Likewise, when I went to the Field Museum in Chicago last July, and set eyes upon the string-seated chair from the tomb of Yuya and Tjuya, I felt myself in the awful presence of the Grandfather of Bauhaus. Apart from the gilding and the carvings on the side and back panels, I could probably order a virtually identical chair from this year’s IKEA catalogue. The materials and the manufacturing process have changed, but in three thousand years we have made no improvement at all in the art of supporting the human bum.
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Hubris, thy name is Gonzo!

Courtesy of sollersuk, who, however, is also Nemesis, and this here polis ain’t big enough for the two of us:


Nemesis

33% Extroversion, 100% Intuition, 100% Emotiveness, 47% Perceptiveness

You are a normally quiet person with very strong convictions and a marked activist streak. You have a clearly defined sense of right and wrong, and you like seeing people punished for their transgressions. You are Nemesis, goddess of punishment. You are a champion for the defenseless, you love poetic justice and, if karmic retribution doesn't have its say, then you'll have yours. You are astute, rarely fooled, and idealistic.



Your defining characteristic is your internal and inflexible system of morals. Because of your highly intuitive nature, you possess the theoretical nature required to define those morals, but you sometimes lack the ability to verbalize and expound on them, especially on the more nuanced parts of your worldview. Regardless, you have strong instincts which often prove to be correct, and rather than preaching, you act on them. You don't compromise -- ever.



You can sometimes be a person of great internal stress. You don't have double standards, and so you expect the same of yourself as you expect of others. You might find, sometimes, that you have just as hard of a time in living up to those expectations as the people around you. As a result, you are rarely at peace with yourself, but you're also likely to think of this in a positive light -- you're always forcing yourself to improve, and you avoid making mistakes.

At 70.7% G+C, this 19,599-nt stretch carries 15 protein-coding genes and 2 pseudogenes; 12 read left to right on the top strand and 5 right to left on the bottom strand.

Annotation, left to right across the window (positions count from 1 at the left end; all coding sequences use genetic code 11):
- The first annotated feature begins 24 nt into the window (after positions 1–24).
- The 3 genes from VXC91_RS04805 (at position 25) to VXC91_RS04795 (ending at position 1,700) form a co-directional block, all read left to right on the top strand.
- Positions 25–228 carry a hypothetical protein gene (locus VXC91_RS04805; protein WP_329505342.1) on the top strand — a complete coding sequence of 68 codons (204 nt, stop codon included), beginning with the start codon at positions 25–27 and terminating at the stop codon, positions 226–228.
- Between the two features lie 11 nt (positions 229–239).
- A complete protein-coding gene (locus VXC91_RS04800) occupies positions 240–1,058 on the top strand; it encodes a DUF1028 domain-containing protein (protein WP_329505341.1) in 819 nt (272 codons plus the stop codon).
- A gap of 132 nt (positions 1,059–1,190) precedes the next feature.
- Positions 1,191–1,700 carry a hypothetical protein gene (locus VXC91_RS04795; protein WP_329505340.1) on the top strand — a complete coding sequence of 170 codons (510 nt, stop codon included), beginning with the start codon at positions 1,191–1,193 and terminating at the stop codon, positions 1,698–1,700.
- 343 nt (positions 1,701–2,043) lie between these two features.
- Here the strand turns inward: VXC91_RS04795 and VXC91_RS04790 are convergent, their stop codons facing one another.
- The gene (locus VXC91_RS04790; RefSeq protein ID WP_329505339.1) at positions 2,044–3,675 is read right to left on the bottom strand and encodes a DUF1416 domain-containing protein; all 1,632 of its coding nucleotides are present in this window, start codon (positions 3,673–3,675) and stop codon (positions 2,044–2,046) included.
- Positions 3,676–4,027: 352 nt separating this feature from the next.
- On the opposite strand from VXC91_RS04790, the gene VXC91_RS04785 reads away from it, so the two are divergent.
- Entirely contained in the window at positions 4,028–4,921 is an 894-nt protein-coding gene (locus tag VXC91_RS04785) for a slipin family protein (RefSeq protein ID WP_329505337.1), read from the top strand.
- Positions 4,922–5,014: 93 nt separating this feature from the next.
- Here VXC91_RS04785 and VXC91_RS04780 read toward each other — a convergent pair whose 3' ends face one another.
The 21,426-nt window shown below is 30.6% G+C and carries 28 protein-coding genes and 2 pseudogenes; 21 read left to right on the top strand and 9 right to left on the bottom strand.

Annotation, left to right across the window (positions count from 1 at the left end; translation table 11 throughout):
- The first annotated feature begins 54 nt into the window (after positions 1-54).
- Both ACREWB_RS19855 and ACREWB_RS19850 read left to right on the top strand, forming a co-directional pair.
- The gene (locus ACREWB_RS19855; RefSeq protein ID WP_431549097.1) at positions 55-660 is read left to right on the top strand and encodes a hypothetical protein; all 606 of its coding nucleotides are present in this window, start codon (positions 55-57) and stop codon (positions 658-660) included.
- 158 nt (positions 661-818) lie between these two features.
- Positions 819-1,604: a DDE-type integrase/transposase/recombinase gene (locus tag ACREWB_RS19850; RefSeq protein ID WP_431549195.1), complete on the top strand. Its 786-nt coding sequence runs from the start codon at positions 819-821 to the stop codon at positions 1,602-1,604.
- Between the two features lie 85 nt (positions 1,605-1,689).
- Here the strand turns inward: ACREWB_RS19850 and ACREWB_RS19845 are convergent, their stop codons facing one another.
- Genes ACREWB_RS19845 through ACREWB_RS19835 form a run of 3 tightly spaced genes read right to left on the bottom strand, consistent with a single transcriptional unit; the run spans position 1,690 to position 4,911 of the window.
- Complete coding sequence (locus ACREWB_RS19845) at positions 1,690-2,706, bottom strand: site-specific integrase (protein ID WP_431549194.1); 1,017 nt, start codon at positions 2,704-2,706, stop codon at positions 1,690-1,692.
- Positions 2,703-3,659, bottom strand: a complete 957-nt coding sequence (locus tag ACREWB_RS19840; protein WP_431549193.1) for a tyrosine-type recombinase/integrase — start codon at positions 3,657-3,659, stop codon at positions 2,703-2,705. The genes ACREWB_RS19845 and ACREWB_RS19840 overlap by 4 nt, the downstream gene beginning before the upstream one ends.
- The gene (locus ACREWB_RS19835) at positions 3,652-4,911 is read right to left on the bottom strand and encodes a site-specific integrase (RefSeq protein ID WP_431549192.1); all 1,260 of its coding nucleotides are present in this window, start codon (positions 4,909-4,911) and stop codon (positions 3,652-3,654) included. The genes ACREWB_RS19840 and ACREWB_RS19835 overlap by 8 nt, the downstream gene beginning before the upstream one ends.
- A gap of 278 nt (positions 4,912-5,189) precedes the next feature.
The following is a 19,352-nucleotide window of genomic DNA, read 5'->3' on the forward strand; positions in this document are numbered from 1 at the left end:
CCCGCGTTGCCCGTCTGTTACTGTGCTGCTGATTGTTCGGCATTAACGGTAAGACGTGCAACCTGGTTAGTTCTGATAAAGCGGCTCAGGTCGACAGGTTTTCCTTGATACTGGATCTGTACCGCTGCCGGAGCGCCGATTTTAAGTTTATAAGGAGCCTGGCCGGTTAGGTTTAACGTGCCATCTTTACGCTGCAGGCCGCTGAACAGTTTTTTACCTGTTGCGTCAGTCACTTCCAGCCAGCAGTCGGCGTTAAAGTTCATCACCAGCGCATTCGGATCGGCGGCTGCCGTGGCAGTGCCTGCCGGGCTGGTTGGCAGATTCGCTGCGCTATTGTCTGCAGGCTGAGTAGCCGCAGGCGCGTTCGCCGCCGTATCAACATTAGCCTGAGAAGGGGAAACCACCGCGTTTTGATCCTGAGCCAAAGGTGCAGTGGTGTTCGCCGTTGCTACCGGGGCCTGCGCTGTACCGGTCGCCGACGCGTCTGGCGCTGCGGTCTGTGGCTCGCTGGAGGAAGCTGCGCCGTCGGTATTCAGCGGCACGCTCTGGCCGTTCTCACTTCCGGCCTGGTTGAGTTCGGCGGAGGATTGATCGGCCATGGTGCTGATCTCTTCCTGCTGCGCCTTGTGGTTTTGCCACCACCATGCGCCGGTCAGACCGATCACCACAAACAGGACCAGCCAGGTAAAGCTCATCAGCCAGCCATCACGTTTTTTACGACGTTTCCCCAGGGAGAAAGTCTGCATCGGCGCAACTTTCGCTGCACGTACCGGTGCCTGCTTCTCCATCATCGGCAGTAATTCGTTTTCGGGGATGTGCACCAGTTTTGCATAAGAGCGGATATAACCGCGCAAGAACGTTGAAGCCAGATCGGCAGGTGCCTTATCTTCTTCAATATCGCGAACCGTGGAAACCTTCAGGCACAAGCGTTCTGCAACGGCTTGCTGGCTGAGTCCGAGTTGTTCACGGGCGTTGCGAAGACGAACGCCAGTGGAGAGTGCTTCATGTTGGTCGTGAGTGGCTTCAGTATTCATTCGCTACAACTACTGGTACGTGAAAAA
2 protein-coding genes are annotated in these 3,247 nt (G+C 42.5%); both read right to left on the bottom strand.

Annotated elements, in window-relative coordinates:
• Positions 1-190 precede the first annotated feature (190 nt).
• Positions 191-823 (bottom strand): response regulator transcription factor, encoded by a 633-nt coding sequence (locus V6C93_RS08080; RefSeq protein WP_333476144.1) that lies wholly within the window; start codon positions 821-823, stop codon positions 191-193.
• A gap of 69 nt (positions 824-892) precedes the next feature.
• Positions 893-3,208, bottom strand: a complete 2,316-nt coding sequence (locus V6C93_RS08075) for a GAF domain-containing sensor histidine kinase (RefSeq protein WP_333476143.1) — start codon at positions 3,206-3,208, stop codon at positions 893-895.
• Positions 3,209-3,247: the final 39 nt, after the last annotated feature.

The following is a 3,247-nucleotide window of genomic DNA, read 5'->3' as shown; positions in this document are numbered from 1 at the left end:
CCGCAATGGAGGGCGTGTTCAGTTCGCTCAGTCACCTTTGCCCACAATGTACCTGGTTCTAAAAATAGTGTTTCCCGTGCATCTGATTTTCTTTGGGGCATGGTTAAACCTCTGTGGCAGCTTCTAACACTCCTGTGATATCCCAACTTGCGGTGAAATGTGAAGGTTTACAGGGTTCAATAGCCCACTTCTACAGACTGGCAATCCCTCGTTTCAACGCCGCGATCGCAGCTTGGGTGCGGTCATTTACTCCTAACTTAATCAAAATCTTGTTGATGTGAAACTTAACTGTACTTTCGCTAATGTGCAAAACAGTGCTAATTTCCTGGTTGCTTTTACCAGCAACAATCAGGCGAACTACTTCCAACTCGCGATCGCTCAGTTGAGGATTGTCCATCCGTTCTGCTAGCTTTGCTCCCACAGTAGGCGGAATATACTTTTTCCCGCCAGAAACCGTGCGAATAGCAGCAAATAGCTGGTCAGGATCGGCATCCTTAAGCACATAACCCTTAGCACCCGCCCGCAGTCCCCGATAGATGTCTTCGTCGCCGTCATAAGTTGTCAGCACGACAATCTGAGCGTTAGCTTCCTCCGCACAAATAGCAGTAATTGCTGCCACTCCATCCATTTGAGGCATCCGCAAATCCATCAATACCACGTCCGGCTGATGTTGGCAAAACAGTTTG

You tend to be a private person, and don't like to talk much about those staunch morals of yours until, that is, they become violated. Once that happens, everyone is going to know exactly where you stand. You have a distaste of nihilism and intellectual relativism that will make you naturally compatible with scientists and certain kinds of philosophers, even if they don't share your activist streak.



Famous People like you: Goethe, Voltaire, Susan B. Anthony, Robert Burns

Similar Personality Types: Prometheus, The Oracle, Hermes, Orpheus

Avoid: Icarus, Dionysus, Agamemnon, Atlas

You may or may not be able to get along with an Odysseus -- it will depend on his/her upbringing.












My test tracked 4 variables How you compared to other people your age and gender:
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You scored higher than 99% on Extroversion
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You scored higher than 99% on Intuition
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You scored higher than 99% on Emotiveness
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You scored higher than 99% on Perceptiveness




Link: The Greek Mythology Personality Test written by Aleph_Nine on OkCupid Free Online Dating, home of the The Dating Persona Test